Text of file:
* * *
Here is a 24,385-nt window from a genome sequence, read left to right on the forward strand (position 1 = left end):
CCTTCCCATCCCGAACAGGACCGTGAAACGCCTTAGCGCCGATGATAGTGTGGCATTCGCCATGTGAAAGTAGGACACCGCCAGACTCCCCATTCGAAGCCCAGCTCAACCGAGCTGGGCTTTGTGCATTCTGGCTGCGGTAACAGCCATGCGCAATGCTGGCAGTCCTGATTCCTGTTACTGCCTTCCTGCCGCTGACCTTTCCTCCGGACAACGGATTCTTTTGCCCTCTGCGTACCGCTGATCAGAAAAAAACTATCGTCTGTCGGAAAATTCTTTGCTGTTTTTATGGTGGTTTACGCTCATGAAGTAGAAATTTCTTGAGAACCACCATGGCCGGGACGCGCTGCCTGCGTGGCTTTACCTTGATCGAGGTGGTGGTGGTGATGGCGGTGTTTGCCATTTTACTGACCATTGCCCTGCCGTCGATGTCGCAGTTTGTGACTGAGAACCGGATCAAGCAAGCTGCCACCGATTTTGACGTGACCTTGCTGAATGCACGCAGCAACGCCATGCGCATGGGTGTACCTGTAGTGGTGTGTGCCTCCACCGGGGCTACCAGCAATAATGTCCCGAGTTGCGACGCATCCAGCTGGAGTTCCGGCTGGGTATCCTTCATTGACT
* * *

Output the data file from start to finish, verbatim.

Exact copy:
Here is a 24,385-nt window from a genome sequence, read left to right on the forward strand (position 1 = left end):
CCTTCCCATCCCGAACAGGACCGTGAAACGCCTTAGCGCCGATGATAGTGTGGCATTCGCCATGTGAAAGTAGGACACCGCCAGACTCCCCATTCGAAGCCCAGCTCAACCGAGCTGGGCTTTGTGCATTCTGGCTGCGGTAACAGCCATGCGCAATGCTGGCAGTCCTGATTCCTGTTACTGCCTTCCTGCCGCTGACCTTTCCTCCGGACAACGGATTCTTTTGCCCTCTGCGTACCGCTGATCAGAAAAAAACTATCGTCTGTCGGAAAATTCTTTGCTGTTTTTATGGTGGTTTACGCTCATGAAGTAGAAATTTCTTGAGAACCACCATGGCCGGGACGCGCTGCCTGCGTGGCTTTACCTTGATCGAGGTGGTGGTGGTGATGGCGGTGTTTGCCATTTTACTGACCATTGCCCTGCCGTCGATGTCGCAGTTTGTGACTGAGAACCGGATCAAGCAAGCTGCCACCGATTTTGACGTGACCTTGCTGAATGCACGCAGCAACGCCATGCGCATGGGTGTACCTGTAGTGGTGTGTGCCTCCACCGGGGCTACCAGCAATAATGTCCCGAGTTGCGACGCATCCAGCTGGAGTTCCGGCTGGGTATCCTTCATTGACT